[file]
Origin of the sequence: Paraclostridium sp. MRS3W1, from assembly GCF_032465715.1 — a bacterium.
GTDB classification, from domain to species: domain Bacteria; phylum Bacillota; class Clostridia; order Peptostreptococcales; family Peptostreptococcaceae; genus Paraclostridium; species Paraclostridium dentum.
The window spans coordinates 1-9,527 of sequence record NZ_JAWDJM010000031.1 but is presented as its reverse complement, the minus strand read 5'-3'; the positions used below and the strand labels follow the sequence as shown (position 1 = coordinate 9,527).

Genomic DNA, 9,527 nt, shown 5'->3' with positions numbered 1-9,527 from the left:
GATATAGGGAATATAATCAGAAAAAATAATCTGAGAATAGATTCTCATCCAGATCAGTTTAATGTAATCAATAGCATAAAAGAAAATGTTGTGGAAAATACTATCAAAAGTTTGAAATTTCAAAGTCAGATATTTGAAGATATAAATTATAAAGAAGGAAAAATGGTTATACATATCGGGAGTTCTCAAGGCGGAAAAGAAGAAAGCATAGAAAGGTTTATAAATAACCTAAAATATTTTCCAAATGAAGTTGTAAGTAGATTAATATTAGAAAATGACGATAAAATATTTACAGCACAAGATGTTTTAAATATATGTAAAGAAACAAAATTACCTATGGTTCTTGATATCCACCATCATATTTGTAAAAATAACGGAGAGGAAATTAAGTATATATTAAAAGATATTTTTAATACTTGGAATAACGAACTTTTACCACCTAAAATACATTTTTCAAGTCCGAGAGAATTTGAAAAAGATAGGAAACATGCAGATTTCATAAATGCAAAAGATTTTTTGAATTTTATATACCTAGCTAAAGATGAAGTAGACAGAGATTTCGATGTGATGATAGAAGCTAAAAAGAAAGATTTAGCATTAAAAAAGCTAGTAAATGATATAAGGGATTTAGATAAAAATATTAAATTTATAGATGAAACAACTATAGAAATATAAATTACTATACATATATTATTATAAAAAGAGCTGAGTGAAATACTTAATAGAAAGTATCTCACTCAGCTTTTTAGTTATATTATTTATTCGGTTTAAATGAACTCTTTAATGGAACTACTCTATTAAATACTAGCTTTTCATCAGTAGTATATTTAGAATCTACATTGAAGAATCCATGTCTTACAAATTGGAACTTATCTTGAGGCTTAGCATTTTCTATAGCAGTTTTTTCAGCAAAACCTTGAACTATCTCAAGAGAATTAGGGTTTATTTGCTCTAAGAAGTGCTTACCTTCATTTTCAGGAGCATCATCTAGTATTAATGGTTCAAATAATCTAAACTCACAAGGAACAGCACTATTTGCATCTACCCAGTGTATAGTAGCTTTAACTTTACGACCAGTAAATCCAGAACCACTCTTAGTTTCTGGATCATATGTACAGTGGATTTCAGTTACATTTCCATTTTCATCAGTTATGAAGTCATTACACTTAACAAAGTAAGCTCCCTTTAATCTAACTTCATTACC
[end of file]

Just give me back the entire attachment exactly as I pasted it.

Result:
Origin of the sequence: Paraclostridium sp. MRS3W1, from assembly GCF_032465715.1 — a bacterium.
GTDB classification, from domain to species: domain Bacteria; phylum Bacillota; class Clostridia; order Peptostreptococcales; family Peptostreptococcaceae; genus Paraclostridium; species Paraclostridium dentum.
The window spans coordinates 1-9,527 of sequence record NZ_JAWDJM010000031.1 but is presented as its reverse complement, the minus strand read 5'-3'; the positions used below and the strand labels follow the sequence as shown (position 1 = coordinate 9,527).

Genomic DNA, 9,527 nt, shown 5'->3' with positions numbered 1-9,527 from the left:
GATATAGGGAATATAATCAGAAAAAATAATCTGAGAATAGATTCTCATCCAGATCAGTTTAATGTAATCAATAGCATAAAAGAAAATGTTGTGGAAAATACTATCAAAAGTTTGAAATTTCAAAGTCAGATATTTGAAGATATAAATTATAAAGAAGGAAAAATGGTTATACATATCGGGAGTTCTCAAGGCGGAAAAGAAGAAAGCATAGAAAGGTTTATAAATAACCTAAAATATTTTCCAAATGAAGTTGTAAGTAGATTAATATTAGAAAATGACGATAAAATATTTACAGCACAAGATGTTTTAAATATATGTAAAGAAACAAAATTACCTATGGTTCTTGATATCCACCATCATATTTGTAAAAATAACGGAGAGGAAATTAAGTATATATTAAAAGATATTTTTAATACTTGGAATAACGAACTTTTACCACCTAAAATACATTTTTCAAGTCCGAGAGAATTTGAAAAAGATAGGAAACATGCAGATTTCATAAATGCAAAAGATTTTTTGAATTTTATATACCTAGCTAAAGATGAAGTAGACAGAGATTTCGATGTGATGATAGAAGCTAAAAAGAAAGATTTAGCATTAAAAAAGCTAGTAAATGATATAAGGGATTTAGATAAAAATATTAAATTTATAGATGAAACAACTATAGAAATATAAATTACTATACATATATTATTATAAAAAGAGCTGAGTGAAATACTTAATAGAAAGTATCTCACTCAGCTTTTTAGTTATATTATTTATTCGGTTTAAATGAACTCTTTAATGGAACTACTCTATTAAATACTAGCTTTTCATCAGTAGTATATTTAGAATCTACATTGAAGAATCCATGTCTTACAAATTGGAACTTATCTTGAGGCTTAGCATTTTCTATAGCAGTTTTTTCAGCAAAACCTTGAACTATCTCAAGAGAATTAGGGTTTATTTGCTCTAAGAAGTGCTTACCTTCATTTTCAGGAGCATCATCTAGTATTAATGGTTCAAATAATCTAAACTCACAAGGAACAGCACTATTTGCATCTACCCAGTGTATAGTAGCTTTAACTTTACGACCAGTAAATCCAGAACCACTCTTAGTTTCTGGATCATATGTACAGTGGATTTCAGTTACATTTCCATTTTCATCAGTTATGAAGTCATTACACTTAACAAAGTAAGCTCCCTTTAATCTAACTTCATTACC